For the purposes of this discussion, I am addressing teen and adolescent non-smokers) from the perspective that prevention is extremely important.  As demonstrated by my personal family history, intervention in the early teen years may have prevented one or more of my family members from becoming smokers at all.  Further, prevention of the behavior is far easier than addressing later issues of physical, emotional, and psychological addictions, situational variables, long-term habit developments, and reinforced attitudes from same.  Therefore, it would be my goal to reinforce positive health behaviors and dissuade non-smokers from every starting.

Suggested approach

The Theory of Reasoned Action “posits that individuals’ intention to perform preventive health care behavior predicts preventive health behavior.  Intentions are, in turn, predicted by a person’s attitudes about the behavior and his or her perception of how significant others view the behavior (e.g., social norms).  These two routes of persuasion (attitudes and social norms) represent the best means to change behavior (Cohen, Shumate, & Gold, 2007, p. 93).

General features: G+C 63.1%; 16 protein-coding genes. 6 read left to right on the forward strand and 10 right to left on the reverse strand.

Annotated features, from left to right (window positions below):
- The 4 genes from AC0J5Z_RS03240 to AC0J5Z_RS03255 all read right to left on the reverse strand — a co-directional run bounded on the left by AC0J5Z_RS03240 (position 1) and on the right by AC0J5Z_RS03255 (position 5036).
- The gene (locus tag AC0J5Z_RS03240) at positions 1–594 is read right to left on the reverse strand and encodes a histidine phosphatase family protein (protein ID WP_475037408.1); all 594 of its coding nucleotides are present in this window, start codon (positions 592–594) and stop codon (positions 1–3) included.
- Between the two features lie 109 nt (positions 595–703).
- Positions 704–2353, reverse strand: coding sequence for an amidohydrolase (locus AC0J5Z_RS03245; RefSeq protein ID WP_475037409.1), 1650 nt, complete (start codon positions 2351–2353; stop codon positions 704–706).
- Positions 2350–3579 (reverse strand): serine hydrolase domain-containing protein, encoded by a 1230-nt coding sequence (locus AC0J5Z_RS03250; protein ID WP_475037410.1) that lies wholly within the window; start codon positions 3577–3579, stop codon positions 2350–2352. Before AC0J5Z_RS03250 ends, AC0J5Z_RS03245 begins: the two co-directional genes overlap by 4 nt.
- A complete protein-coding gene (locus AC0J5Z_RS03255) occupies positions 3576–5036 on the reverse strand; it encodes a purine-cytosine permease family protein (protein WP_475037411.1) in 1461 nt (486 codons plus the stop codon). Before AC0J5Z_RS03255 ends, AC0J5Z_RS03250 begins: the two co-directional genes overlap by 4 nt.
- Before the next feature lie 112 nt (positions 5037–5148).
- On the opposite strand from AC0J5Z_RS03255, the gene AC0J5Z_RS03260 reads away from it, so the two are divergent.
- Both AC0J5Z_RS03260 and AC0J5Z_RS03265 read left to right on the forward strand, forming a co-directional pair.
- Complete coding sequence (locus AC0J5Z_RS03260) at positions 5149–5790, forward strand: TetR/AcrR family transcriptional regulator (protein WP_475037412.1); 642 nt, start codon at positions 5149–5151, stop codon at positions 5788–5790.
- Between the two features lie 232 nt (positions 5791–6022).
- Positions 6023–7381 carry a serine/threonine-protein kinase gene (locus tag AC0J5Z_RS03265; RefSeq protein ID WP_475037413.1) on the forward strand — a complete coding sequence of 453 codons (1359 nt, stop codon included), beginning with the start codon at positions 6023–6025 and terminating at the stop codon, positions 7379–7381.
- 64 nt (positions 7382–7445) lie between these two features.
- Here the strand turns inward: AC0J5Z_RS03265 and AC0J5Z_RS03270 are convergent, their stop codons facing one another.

This theory is also in alignment with the concept that “educational appeals make the assumption that people will change their health habits if they have correct information” (Fiske et al., 2010, p. 700).  Therefore, a program can be implemented providing teens and adolescent non-smokers with persuasive information.  According to Fiske et al. (2010), effective persuasive messages should incorporate the following elements: